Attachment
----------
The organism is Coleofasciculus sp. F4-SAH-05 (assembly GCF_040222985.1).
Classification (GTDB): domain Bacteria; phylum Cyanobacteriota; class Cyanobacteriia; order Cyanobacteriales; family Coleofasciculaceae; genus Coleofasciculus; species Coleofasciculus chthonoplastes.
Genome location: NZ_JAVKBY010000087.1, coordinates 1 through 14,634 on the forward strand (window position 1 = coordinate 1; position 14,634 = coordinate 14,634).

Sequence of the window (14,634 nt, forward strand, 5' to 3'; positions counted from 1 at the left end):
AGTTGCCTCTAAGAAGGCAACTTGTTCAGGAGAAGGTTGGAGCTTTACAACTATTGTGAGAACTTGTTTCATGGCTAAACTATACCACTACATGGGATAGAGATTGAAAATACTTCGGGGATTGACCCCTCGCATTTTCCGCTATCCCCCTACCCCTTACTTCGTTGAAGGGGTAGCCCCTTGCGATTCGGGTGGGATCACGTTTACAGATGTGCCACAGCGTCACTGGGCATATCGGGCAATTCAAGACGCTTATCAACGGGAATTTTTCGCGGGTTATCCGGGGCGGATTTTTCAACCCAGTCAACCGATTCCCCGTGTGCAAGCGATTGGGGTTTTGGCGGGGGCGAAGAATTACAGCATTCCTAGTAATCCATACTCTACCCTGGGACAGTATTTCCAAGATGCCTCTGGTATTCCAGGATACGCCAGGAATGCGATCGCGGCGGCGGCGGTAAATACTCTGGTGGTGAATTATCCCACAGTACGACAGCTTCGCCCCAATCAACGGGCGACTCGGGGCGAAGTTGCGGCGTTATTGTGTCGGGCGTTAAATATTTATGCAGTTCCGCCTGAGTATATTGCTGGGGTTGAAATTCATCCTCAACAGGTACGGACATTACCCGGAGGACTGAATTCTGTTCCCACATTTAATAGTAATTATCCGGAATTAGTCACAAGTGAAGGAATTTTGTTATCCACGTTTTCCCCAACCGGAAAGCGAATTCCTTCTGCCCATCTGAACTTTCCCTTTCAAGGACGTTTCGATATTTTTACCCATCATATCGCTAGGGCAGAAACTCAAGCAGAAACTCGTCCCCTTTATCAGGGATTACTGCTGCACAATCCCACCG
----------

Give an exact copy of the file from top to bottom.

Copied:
The organism is Coleofasciculus sp. F4-SAH-05 (assembly GCF_040222985.1).
Classification (GTDB): domain Bacteria; phylum Cyanobacteriota; class Cyanobacteriia; order Cyanobacteriales; family Coleofasciculaceae; genus Coleofasciculus; species Coleofasciculus chthonoplastes.
Genome location: NZ_JAVKBY010000087.1, coordinates 1 through 14,634 on the forward strand (window position 1 = coordinate 1; position 14,634 = coordinate 14,634).

Sequence of the window (14,634 nt, forward strand, 5' to 3'; positions counted from 1 at the left end):
AGTTGCCTCTAAGAAGGCAACTTGTTCAGGAGAAGGTTGGAGCTTTACAACTATTGTGAGAACTTGTTTCATGGCTAAACTATACCACTACATGGGATAGAGATTGAAAATACTTCGGGGATTGACCCCTCGCATTTTCCGCTATCCCCCTACCCCTTACTTCGTTGAAGGGGTAGCCCCTTGCGATTCGGGTGGGATCACGTTTACAGATGTGCCACAGCGTCACTGGGCATATCGGGCAATTCAAGACGCTTATCAACGGGAATTTTTCGCGGGTTATCCGGGGCGGATTTTTCAACCCAGTCAACCGATTCCCCGTGTGCAAGCGATTGGGGTTTTGGCGGGGGCGAAGAATTACAGCATTCCTAGTAATCCATACTCTACCCTGGGACAGTATTTCCAAGATGCCTCTGGTATTCCAGGATACGCCAGGAATGCGATCGCGGCGGCGGCGGTAAATACTCTGGTGGTGAATTATCCCACAGTACGACAGCTTCGCCCCAATCAACGGGCGACTCGGGGCGAAGTTGCGGCGTTATTGTGTCGGGCGTTAAATATTTATGCAGTTCCGCCTGAGTATATTGCTGGGGTTGAAATTCATCCTCAACAGGTACGGACATTACCCGGAGGACTGAATTCTGTTCCCACATTTAATAGTAATTATCCGGAATTAGTCACAAGTGAAGGAATTTTGTTATCCACGTTTTCCCCAACCGGAAAGCGAATTCCTTCTGCCCATCTGAACTTTCCCTTTCAAGGACGTTTCGATATTTTTACCCATCATATCGCTAGGGCAGAAACTCAAGCAGAAACTCGTCCCCTTTATCAGGGATTACTGCTGCACAATCCCACCG